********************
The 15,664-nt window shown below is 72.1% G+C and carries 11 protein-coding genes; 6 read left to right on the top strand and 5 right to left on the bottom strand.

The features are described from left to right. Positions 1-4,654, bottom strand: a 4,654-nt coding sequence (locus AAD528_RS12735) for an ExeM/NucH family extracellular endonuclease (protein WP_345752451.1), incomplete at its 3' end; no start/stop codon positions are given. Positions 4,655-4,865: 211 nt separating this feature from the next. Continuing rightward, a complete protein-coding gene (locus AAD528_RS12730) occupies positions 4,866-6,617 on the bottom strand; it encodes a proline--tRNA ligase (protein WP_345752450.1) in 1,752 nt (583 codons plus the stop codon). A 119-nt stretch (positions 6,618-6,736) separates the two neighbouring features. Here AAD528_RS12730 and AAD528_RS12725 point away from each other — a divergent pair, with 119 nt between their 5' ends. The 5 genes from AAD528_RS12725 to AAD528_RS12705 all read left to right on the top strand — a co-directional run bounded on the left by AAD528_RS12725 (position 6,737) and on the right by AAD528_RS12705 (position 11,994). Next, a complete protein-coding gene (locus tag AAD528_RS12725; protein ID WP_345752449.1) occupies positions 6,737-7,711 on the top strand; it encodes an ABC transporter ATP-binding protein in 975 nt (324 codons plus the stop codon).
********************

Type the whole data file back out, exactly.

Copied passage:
The 15,664-nt window shown below is 72.1% G+C and carries 11 protein-coding genes; 6 read left to right on the top strand and 5 right to left on the bottom strand.

The features are described from left to right. Positions 1-4,654, bottom strand: a 4,654-nt coding sequence (locus AAD528_RS12735) for an ExeM/NucH family extracellular endonuclease (protein WP_345752451.1), incomplete at its 3' end; no start/stop codon positions are given. Positions 4,655-4,865: 211 nt separating this feature from the next. Continuing rightward, a complete protein-coding gene (locus AAD528_RS12730) occupies positions 4,866-6,617 on the bottom strand; it encodes a proline--tRNA ligase (protein WP_345752450.1) in 1,752 nt (583 codons plus the stop codon). A 119-nt stretch (positions 6,618-6,736) separates the two neighbouring features. Here AAD528_RS12730 and AAD528_RS12725 point away from each other — a divergent pair, with 119 nt between their 5' ends. The 5 genes from AAD528_RS12725 to AAD528_RS12705 all read left to right on the top strand — a co-directional run bounded on the left by AAD528_RS12725 (position 6,737) and on the right by AAD528_RS12705 (position 11,994). Next, a complete protein-coding gene (locus tag AAD528_RS12725; protein ID WP_345752449.1) occupies positions 6,737-7,711 on the top strand; it encodes an ABC transporter ATP-binding protein in 975 nt (324 codons plus the stop codon).